It is, or course, conscious and deliberate that Wells links arrogant humankind with the microscopic organisms that were relatively new objects of discovery and interest for the scientists of that time – elsewhere in The War of the Worlds, the narrator refers to these creatures as “the humblest things that God, in His wisdom, has put upon this Earth” (p. 103). The major nations of the world – then, as now – competed for power and influence; and meanwhile, “across the gulf of space, minds that are to our minds as ours are to the beasts that perish, intellects vast and cool and unsympathetic, regarded this Earth with envious eyes, and slowly and surely drew their plans against us. And early in the twentieth century came the great disillusionment” (p. 1)
The Martians emerge from the cylinder and quickly demonstrate their hostile intent, spreading death and destruction through the power of a Heat-Ray. A full 62 years before the construction of the first laser device, Wells posited the idea of a new kind of weapon – “A beam of heat is the essence of the matter. Heat, and invisible, instead of visible light. Whatever is combustible flashes into flame at its touch; lead runs like water; it softens iron, cracks and melts glass; and when it falls upon water, incontinently that explodes into steam” (p. 15). Generations of creators of “ray-gun” books and movies owe an incalculable debt to Wells.
It quickly becomes clear that the British armed forces – while well-prepared for a possible war against an earthly enemy like, say, the German Empire – are all but helpless before the Martians and their Heat-Ray. And the destruction that the Martians wreak with their Heat-Ray is increased exponentially, once the Martians in their craters have constructed their tripods – vast war machines with which the Martians can cover territory even more quickly than the tanks that would see action 20 years later in the Great War.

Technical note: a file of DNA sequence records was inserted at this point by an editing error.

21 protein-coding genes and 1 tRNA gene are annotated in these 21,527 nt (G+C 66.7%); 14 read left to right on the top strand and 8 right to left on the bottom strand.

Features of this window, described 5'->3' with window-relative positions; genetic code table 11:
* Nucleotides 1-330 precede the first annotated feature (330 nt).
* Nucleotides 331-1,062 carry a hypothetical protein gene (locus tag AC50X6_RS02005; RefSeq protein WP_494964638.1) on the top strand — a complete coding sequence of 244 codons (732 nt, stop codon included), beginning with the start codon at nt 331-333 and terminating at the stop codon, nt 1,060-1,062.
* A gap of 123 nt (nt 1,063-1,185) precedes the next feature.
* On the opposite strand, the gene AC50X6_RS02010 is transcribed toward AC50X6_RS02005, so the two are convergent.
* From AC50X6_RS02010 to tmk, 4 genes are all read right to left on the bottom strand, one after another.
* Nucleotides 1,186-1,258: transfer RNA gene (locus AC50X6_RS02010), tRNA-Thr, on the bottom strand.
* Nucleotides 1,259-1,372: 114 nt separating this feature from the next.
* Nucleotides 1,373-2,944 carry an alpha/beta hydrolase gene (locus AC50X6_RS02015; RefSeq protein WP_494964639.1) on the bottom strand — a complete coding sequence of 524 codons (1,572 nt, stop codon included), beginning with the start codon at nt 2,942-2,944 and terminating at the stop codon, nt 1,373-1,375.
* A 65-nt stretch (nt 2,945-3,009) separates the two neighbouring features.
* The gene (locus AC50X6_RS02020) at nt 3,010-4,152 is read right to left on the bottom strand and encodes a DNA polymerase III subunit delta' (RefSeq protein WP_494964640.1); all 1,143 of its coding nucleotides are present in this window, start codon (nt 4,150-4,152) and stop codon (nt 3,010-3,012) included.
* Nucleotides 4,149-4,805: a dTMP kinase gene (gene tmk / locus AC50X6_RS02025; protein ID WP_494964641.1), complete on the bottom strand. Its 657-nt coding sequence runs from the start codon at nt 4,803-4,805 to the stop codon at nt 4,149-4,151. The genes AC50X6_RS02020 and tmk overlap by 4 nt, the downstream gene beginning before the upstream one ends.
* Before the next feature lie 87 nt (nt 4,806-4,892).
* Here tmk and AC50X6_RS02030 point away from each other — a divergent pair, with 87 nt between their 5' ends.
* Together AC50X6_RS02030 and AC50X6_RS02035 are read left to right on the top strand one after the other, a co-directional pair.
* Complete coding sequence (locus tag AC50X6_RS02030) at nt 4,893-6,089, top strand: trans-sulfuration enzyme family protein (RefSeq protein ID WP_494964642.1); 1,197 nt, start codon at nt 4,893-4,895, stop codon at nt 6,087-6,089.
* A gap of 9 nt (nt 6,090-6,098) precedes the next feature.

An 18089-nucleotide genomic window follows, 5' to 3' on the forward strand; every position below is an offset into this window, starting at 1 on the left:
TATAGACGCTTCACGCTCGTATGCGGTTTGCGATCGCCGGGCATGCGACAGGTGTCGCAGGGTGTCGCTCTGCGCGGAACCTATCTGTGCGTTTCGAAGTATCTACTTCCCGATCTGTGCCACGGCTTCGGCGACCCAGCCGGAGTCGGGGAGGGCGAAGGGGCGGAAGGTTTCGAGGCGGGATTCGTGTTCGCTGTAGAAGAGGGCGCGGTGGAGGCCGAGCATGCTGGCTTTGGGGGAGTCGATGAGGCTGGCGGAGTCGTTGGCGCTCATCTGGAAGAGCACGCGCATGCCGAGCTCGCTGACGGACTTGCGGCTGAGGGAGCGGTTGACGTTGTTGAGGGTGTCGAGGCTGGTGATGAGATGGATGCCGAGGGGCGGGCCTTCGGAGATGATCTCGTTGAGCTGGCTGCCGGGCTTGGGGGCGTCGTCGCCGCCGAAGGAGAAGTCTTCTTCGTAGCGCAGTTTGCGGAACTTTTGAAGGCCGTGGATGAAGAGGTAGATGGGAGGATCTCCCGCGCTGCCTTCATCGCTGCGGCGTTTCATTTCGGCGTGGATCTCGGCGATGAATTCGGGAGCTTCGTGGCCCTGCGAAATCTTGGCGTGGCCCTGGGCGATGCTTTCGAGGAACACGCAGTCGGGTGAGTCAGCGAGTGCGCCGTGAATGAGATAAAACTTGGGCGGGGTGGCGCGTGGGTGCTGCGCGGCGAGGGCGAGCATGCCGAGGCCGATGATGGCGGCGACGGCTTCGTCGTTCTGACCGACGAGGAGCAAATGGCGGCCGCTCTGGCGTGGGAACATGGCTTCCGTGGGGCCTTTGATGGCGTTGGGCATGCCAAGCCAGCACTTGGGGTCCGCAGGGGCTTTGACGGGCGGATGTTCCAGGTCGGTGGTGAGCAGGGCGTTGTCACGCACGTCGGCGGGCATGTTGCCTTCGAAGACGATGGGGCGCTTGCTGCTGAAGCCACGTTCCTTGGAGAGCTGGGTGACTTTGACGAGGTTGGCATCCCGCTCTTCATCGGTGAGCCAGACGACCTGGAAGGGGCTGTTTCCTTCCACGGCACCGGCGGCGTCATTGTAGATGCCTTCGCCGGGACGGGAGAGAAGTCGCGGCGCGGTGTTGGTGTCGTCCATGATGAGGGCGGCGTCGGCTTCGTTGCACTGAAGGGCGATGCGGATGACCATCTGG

The narrator is utterly shocked by his first sighting of a Martian tripod:
And this Thing I saw! How can I describe it? A monstrous tripod, higher than many houses, striding over the young pine-trees, and smashing them aside in its career; a walking engine of glittering metal, striding now across the heather; articulate ropes of steel dangling from it, and the clattering tumult of its passage mingling with the riot of the thunder. (p. 27)
In narrative terms, The War of the Worlds goes back and forth between what the narrator witnessed in Surrey and what his brother saw happening in London. Both eyewitnesses would agree that “Never before in the history of warfare had destruction been so indiscriminate and so universal” (p. 32). Indeed, while the Great War was still twenty years away, a modern reader of The War of the Worlds, contemplating Wells’s description of the Martians’ indiscriminate killing of soldiers and civilians, of peaceful cities being made the targets of military violence, might well find his or her thoughts moving from Wells’s Martians to the guns of August 1914.